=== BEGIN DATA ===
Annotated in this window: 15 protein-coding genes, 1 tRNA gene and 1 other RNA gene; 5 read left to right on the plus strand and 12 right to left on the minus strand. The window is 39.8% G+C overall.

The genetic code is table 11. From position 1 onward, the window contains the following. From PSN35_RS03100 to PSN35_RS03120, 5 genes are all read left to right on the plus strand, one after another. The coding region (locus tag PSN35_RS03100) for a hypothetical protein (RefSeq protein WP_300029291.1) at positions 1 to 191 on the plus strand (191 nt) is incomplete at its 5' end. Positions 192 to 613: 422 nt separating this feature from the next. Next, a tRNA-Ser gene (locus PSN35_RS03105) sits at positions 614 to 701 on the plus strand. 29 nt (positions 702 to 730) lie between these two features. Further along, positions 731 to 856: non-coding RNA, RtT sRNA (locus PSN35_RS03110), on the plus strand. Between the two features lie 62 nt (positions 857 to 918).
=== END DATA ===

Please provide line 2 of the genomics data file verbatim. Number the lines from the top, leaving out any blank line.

The genetic code is table 11. From position 1 onward, the window contains the following. From PSN35_RS03100 to PSN35_RS03120, 5 genes are all read left to right on the plus strand, one after another. The coding region (locus tag PSN35_RS03100) for a hypothetical protein (RefSeq protein WP_300029291.1) at positions 1 to 191 on the plus strand (191 nt) is incomplete at its 5' end. Positions 192 to 613: 422 nt separating this feature from the next. Next, a tRNA-Ser gene (locus PSN35_RS03105) sits at positions 614 to 701 on the plus strand. 29 nt (positions 702 to 730) lie between these two features. Further along, positions 731 to 856: non-coding RNA, RtT sRNA (locus PSN35_RS03110), on the plus strand. Between the two features lie 62 nt (positions 857 to 918).